I have a large Silver Leaf Maple and it has a fungus. It has had it for a year and the bark looks like it has been chewed and is split open and dark inside. This goes up several branches of the tree. The leaves have not come out on those branches and some have dropped off. Some of the tree looks and seems healthy, but a lot is diseased. The tree is 30-35 feet tall. Do you think it can be treated?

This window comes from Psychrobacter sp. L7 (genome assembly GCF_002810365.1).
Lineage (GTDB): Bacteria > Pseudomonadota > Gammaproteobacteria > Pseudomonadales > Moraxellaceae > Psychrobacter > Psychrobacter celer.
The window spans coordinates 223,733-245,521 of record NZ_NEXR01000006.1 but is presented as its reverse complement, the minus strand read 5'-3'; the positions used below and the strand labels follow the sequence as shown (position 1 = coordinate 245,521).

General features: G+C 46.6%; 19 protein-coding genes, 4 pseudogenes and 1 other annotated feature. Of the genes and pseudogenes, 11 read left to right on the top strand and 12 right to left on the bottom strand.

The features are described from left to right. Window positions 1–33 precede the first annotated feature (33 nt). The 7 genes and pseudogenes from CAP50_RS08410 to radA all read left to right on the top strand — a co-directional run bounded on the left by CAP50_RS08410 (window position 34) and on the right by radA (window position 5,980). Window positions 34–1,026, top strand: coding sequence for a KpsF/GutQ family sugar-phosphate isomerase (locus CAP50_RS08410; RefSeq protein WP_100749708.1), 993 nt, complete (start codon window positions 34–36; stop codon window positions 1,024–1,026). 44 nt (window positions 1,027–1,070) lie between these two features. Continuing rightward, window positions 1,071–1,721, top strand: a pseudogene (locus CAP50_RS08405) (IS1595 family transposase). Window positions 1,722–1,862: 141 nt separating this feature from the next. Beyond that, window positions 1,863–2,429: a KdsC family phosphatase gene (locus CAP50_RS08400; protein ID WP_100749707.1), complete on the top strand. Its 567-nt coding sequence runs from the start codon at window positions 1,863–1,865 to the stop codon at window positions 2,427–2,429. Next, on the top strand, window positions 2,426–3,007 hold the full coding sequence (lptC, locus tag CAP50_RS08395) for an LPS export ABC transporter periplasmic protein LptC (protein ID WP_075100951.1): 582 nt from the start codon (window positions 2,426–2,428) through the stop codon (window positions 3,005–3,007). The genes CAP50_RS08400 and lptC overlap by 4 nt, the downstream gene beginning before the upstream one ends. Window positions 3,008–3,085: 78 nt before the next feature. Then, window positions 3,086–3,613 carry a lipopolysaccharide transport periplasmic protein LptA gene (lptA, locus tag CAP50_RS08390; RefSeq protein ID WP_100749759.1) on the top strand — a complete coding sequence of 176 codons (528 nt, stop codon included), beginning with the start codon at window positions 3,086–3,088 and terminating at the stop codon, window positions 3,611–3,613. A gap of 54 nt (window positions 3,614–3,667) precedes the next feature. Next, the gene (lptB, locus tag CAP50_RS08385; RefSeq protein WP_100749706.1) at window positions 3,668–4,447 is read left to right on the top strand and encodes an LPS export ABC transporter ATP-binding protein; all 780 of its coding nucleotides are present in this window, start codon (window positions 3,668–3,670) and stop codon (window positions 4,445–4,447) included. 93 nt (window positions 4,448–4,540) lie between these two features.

What you describe sounds like one of many different types of wood decay fungi. These attack the heartwood, not the sapwood. This is how a tree with massive decay can still have a dense, healthy foliage. Such trees are usually structurally defective. The fact that they are alive and have healthy foliage actually renders them even more of a risk, since there is plenty of weight and wind resistance aloft, and the casual observer doesn't make a distinction between health and structural stability. There is no chemical control, or treatment for such wood-rotting pathogens (although there are successful treatments for various root rots, vascular diseases, and leaf diseases). In certain situations, however, we can help add some years to the tree by promoting good health. This is done by addressing soil nutrition and suppressing other defoliating/damaging diseases and pests. Of course, the tree would have to pass the structural risk assessment and not be recommended for removal, before embarking on such a regimen.

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